Private right of redress for consumers

The following Commercial practice note provides comprehensive and up to date legal information covering:

  • Private right of redress for consumers
  • Background
  • Brexit
  • When do the rights apply?
  • Transactional decision
  • Trader
  • Prohibited practices
  • The average consumer test
  • Excluded sectors
  • Consumer’s rights to redress
  • More...

Private right of redress for consumers

This Practice Note summarises a consumer’s private right of redress for misleading and aggressive commercial practices under the Consumer Protection from Unfair Trading Regulations 2008, SI 2008/1277 (CPUTR 2008) introduced by the Consumer Protection (Amendment) Regulations 2014, SI 2014/870 (CP(A)R 2014) from 1 October 2014. This Practice Note describes the consumer’s rights to redress, including the right to unwind, the right to a discount and the right to damages. It also explains the background to the changes.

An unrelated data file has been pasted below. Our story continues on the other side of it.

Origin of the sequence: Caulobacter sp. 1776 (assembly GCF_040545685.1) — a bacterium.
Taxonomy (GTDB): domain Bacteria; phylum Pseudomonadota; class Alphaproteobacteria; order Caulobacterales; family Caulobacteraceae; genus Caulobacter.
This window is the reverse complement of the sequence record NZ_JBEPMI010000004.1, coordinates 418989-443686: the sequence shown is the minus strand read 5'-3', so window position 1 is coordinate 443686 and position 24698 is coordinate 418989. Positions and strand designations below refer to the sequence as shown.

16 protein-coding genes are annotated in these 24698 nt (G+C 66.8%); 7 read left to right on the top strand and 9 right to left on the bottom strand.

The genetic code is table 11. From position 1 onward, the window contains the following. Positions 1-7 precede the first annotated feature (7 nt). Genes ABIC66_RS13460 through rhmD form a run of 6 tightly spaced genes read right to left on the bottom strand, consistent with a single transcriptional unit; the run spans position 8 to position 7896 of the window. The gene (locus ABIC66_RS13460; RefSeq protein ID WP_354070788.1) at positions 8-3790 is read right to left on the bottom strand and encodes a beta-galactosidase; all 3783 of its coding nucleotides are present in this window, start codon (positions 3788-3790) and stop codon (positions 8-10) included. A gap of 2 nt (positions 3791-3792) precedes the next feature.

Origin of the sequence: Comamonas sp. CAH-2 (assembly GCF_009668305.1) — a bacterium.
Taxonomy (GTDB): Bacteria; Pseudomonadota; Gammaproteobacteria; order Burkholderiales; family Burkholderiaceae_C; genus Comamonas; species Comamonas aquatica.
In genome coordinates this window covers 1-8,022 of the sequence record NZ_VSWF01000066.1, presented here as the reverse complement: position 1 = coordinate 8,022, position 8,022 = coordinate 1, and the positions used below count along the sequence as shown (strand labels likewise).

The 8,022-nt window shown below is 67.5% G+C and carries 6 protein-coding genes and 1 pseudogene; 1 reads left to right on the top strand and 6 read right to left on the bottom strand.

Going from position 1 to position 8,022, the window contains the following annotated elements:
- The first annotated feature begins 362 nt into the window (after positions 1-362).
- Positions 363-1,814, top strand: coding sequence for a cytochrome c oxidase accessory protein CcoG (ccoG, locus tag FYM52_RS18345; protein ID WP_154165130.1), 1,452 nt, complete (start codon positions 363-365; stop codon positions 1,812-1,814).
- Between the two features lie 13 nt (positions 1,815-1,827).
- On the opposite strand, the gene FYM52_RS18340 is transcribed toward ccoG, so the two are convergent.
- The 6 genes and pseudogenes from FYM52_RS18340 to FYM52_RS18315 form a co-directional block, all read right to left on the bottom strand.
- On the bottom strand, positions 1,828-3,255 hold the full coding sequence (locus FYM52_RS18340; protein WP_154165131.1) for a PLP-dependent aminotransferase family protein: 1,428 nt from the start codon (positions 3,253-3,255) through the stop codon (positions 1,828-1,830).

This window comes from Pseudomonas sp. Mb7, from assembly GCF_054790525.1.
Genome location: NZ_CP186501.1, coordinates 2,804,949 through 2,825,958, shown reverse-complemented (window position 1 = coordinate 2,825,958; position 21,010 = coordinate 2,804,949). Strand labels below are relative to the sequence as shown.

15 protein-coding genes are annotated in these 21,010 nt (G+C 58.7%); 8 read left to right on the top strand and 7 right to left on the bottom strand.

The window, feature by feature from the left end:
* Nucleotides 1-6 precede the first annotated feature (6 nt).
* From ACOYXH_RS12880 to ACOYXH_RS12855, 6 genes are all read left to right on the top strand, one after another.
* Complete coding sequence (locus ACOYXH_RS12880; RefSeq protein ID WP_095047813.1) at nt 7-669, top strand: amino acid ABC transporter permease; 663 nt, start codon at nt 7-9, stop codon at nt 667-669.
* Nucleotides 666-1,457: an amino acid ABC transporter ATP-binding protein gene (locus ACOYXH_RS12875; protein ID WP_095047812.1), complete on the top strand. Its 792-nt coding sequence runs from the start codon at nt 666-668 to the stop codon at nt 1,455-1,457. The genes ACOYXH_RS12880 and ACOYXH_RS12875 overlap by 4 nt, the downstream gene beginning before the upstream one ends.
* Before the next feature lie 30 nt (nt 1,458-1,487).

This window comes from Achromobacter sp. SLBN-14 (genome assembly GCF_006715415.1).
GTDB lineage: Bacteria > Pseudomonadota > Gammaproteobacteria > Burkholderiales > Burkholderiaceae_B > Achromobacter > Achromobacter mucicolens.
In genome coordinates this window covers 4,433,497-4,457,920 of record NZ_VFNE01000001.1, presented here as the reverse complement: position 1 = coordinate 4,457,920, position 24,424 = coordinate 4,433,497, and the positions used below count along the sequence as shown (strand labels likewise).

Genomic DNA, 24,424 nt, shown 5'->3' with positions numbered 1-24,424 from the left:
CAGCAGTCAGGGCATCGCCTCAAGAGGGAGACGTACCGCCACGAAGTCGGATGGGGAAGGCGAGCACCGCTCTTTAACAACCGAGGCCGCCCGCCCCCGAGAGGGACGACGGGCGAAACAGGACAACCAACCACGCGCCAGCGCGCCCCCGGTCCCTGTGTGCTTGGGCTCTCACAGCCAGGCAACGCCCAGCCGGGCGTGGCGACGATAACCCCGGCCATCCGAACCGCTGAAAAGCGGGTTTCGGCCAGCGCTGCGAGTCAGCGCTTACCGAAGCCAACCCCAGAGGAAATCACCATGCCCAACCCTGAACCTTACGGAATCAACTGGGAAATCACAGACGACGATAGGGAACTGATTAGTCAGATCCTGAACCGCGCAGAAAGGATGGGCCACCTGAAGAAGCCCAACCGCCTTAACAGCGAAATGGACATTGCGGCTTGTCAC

For more information on unfair trading and the CPUTR 2008, see Practice Note: Consumer protection from unfair trading.

Background

In 2012, the Law Commission and the Scottish Law Commission published a report on consumer redress for misleading and aggressive practices. The report concluded that it was difficult for consumers to obtain redress when they experienced such practices in their dealings with traders, even though they were outlawed by the CPUTR 2008.

The government accepted the key points of the report and consulted on draft regulations in 2013. In April 2014, the final version of the regulations was issued along with the government’s response to the consultation. The CP(A)R 2014 came into force on 1 October 2014, amending the CPUTR 2008, and apply to contracts entered into or made after that date.

The CP(A)R 2014 introduced various rights of redress for consumers into the CPUTR 2008. The Department

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